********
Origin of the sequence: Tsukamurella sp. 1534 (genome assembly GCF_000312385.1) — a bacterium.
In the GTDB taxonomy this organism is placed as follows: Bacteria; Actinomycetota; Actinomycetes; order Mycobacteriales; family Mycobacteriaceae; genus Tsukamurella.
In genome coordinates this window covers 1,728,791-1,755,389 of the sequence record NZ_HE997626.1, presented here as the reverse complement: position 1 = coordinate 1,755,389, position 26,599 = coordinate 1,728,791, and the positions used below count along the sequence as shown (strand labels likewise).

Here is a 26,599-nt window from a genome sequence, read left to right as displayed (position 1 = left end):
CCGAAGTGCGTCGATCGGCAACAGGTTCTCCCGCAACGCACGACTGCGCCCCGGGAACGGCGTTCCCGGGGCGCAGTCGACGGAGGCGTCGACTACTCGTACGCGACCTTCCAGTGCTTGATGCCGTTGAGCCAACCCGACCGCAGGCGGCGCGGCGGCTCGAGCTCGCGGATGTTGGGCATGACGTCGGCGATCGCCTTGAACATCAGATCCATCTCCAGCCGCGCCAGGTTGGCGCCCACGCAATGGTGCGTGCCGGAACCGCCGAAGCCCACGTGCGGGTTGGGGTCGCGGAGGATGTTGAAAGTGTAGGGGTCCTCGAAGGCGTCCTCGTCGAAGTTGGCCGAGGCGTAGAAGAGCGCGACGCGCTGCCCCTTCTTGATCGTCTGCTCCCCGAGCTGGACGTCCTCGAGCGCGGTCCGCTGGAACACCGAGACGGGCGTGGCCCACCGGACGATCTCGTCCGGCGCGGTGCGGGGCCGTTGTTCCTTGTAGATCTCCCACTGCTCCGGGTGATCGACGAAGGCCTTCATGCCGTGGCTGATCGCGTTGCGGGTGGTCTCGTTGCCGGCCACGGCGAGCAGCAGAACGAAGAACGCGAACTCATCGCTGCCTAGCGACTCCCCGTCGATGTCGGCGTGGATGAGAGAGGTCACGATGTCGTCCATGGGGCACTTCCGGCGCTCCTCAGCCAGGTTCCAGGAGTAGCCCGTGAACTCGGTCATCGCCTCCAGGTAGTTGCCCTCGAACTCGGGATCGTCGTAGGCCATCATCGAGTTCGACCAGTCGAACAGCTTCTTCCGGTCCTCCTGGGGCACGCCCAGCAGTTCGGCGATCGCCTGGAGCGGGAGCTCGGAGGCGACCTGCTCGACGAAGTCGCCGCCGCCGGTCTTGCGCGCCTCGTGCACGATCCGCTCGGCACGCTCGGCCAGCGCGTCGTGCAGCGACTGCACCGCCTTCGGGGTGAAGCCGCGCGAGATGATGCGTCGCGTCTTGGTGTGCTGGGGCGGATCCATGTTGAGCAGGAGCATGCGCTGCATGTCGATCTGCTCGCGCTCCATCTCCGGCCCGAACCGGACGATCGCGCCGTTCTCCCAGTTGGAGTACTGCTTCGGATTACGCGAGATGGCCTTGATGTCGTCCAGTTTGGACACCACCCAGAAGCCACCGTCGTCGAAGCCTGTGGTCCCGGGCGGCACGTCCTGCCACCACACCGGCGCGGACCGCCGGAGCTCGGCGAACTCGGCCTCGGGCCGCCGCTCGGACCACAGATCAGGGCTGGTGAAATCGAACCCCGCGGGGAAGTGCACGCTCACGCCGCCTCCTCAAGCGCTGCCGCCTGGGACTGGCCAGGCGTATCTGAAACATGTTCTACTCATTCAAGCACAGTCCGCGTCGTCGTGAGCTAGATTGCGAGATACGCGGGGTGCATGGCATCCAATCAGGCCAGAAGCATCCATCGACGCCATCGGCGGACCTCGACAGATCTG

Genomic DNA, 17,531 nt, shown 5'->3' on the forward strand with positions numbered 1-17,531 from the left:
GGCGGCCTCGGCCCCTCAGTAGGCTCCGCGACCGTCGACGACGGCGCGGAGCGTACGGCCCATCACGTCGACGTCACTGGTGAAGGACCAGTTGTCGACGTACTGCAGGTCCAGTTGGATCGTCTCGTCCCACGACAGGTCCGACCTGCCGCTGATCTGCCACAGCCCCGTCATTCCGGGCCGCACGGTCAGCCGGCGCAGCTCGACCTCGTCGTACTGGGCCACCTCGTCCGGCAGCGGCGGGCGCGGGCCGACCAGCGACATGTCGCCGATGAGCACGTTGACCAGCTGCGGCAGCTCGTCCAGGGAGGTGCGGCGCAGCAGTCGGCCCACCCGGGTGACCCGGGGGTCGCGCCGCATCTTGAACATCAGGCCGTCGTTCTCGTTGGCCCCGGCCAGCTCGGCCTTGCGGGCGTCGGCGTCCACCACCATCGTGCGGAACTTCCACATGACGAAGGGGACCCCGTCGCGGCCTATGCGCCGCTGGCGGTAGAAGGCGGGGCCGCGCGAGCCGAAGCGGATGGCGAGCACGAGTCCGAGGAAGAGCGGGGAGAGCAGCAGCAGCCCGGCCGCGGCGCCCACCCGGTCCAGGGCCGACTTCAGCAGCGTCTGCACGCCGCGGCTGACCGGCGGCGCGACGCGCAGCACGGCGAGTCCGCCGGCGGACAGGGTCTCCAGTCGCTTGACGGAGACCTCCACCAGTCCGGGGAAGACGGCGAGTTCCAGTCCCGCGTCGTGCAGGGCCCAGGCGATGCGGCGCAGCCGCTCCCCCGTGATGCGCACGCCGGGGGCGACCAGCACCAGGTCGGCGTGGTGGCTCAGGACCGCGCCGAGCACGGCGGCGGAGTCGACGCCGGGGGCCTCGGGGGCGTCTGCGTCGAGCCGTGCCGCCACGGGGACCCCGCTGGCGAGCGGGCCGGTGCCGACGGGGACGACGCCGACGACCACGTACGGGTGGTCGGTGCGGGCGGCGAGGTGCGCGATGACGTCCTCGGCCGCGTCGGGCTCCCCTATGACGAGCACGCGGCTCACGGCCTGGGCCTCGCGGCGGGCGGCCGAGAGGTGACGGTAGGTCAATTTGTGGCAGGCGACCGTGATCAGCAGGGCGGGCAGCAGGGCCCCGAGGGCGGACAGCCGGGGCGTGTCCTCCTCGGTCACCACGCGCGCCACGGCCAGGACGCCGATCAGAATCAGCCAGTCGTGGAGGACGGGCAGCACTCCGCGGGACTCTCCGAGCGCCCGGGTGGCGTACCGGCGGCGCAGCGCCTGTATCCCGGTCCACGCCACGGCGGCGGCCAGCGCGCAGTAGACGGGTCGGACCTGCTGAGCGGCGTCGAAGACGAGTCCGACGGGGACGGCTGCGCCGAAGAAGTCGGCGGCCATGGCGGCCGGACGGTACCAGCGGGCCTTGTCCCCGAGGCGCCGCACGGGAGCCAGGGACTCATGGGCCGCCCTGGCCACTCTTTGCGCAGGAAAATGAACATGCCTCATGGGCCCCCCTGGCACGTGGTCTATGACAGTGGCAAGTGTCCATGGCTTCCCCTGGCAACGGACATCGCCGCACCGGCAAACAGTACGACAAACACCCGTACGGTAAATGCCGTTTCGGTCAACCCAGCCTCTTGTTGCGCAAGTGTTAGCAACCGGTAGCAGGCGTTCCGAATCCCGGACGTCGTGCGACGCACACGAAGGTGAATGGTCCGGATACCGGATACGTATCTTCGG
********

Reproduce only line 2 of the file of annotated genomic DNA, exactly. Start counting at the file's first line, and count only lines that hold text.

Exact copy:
In the GTDB taxonomy this organism is placed as follows: Bacteria; Actinomycetota; Actinomycetes; order Mycobacteriales; family Mycobacteriaceae; genus Tsukamurella.